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OCC Should Let Spitzer Enforce Anti-Discrimination Laws

Friday, August 5, 2005

WASHINGTON, D.C. – The Center for Responsible Lending joined today with 15 other groups in filing a brief supporting New York Attorney General Eliot Spitzer's efforts to enforce discrimination laws against national banks.

Spitzer asked the banks to explain why the numbers the federal government requires them to make public each year show racial disparities in the banks' mortgage lending.

Some banks contend a state official like Spitzer doesn't have the authority to enforce state discrimination laws against them. Their federal regulator, the Office of the Comptroller of the Currency, agrees and sued Spitzer. The Comptroller sued the same day the Clearing House Association, a group of banks including JPMorgan Chase, HSBC, and Wells Fargo, asked a federal court to bar Spitzer from making them reveal the information.

The Center for Responsible Lending, a nonprofit, nonpartisan research and advocacy group, opposes the federal agency's aggressive effort to overturn decades of state and local governments enforcing their own fair-lending laws and says federal law supports the center's position.

The numbers that concern Spitzer are disclosed annually by the banks under the federal Home Mortgage Disclosure Act, which this year for the first time required banks to tell how many high-priced loans they made last year. These loans are defined as carrying interest rates and fees three or more percentage points above comparable Treasury securities (or five or more percentage points for junior liens like second mortgages).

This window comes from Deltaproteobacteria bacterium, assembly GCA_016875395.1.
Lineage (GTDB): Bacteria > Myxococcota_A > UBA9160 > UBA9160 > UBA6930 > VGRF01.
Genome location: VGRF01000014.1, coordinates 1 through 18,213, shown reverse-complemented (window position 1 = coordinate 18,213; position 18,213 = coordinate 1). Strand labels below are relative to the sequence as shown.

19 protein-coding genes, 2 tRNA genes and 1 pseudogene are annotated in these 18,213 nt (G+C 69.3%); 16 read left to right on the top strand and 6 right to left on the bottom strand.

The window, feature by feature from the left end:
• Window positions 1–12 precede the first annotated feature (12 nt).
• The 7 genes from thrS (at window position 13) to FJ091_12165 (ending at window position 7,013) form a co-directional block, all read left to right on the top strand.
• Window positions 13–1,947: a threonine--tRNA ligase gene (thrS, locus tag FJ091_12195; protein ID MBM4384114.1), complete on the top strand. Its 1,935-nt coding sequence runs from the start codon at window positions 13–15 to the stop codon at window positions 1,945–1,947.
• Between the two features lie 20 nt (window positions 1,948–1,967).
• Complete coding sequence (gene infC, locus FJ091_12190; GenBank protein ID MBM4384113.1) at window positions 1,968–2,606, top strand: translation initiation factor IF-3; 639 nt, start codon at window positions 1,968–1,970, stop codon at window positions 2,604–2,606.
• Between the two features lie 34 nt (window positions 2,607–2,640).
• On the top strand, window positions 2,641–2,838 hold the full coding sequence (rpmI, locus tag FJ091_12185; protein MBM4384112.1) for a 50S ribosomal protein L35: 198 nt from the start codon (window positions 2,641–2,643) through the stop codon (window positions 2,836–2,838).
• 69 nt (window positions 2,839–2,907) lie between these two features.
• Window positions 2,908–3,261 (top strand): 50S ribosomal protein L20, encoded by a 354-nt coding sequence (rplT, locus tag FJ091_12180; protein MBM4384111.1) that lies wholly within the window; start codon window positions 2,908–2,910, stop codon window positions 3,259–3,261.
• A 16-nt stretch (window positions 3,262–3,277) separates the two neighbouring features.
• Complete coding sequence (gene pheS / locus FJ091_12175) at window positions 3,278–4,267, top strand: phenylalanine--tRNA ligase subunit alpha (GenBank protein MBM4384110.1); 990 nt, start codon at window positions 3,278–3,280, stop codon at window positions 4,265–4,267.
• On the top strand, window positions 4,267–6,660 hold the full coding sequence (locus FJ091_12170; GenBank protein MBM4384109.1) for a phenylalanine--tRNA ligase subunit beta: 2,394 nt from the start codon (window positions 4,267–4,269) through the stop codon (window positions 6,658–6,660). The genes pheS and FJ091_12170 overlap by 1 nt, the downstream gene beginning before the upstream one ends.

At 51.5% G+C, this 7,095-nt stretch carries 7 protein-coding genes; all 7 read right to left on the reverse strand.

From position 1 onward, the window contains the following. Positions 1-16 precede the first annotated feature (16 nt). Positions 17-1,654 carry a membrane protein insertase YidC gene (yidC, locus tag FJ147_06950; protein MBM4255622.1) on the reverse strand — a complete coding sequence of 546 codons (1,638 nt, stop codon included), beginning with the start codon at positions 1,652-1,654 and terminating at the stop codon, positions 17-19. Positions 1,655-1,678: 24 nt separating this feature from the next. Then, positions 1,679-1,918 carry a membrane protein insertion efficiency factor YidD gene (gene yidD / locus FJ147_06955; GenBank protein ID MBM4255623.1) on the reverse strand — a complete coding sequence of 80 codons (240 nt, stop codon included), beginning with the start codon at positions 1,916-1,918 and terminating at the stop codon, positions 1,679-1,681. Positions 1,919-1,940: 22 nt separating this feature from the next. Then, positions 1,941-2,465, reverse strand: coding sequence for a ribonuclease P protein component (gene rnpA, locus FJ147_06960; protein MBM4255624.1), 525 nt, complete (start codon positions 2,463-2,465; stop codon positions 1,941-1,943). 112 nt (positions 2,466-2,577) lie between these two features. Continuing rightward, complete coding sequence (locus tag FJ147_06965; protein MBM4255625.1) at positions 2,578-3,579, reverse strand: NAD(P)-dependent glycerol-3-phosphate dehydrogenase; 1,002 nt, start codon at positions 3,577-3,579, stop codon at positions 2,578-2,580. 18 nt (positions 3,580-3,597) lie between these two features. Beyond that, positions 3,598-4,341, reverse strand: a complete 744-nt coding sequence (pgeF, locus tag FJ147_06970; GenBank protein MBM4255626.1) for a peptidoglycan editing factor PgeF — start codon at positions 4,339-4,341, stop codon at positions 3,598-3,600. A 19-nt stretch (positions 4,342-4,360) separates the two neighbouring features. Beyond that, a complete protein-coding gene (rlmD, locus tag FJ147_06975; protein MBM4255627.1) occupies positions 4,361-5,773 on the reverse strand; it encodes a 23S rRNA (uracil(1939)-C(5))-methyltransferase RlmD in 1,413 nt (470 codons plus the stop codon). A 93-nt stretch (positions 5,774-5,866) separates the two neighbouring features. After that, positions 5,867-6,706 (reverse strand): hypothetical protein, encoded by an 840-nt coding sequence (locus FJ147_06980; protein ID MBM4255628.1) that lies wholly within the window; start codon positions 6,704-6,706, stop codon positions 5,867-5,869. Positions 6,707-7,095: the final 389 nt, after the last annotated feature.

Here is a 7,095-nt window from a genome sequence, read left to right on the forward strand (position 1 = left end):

African-Americans are three times more likely to get these higher-cost loans, according to an analysis by the National Community Reinvestment Coalition, which represents hundreds of community groups. Predatory lenders do most of their business in this market, which has exploded in the last decade. Predatory loans threaten working-class people with financial reverses and even the loss of their homes and expose fragile neighborhoods to the blight of foreclosures and boarded-up houses.

The banks contend that only the federal government has the power to enforce even state laws against national banks. The Center for Responsible Lending disagrees, saying the Comptroller of the Currency should stop helping them oppose Spitzer's legitimate attempt to enforce state law.

"There is no reason why banks should have an exemption from state enforcement of civil rights laws," said Eric Halperin, senior policy counsel at the Center for Responsible Lending. "If national banks are not discriminating, they should have no problem providing information to the attorney general."

"We hope a commitment to freeing the credit marketplace of discrimination is something every public official shares," said Halperin. "Unfortunately, the Office of the Comptroller of the Currency has chosen to fight for turf instead of fairness. We are disappointed by its choice of priorities."

Said John Taylor, president and CEO of the National Community Reinvestment Coalition: "Whenever a systematic disparity in mortgage lending occurs, it's a civil rights issue, plain and simple. Civil rights is not an issue of preemption, it's a national priority. NCRC's membership is committed to eliminating the dual lending marketplace both in New York and across the nation. We stand hand in hand with Eliot Spitzer to ensure equal access to credit."

Among the groups joining the legal brief are the National Community Reinvestment Coalition, the National Fair Housing Alliance, the National Association of Consumer Advocates, AARP and the NAACP Legal Defense and Educational Fund Inc. and these New York state groups: The Fair Housing Justice Center of HELP USA, the Neighborhood Economic Development Advocacy Project and the Foreclosure Prevention Project of South Brooklyn Legal Services.

To read the brief, go to the center's website at

Contact: Michael Flagg at 202-349-1862 or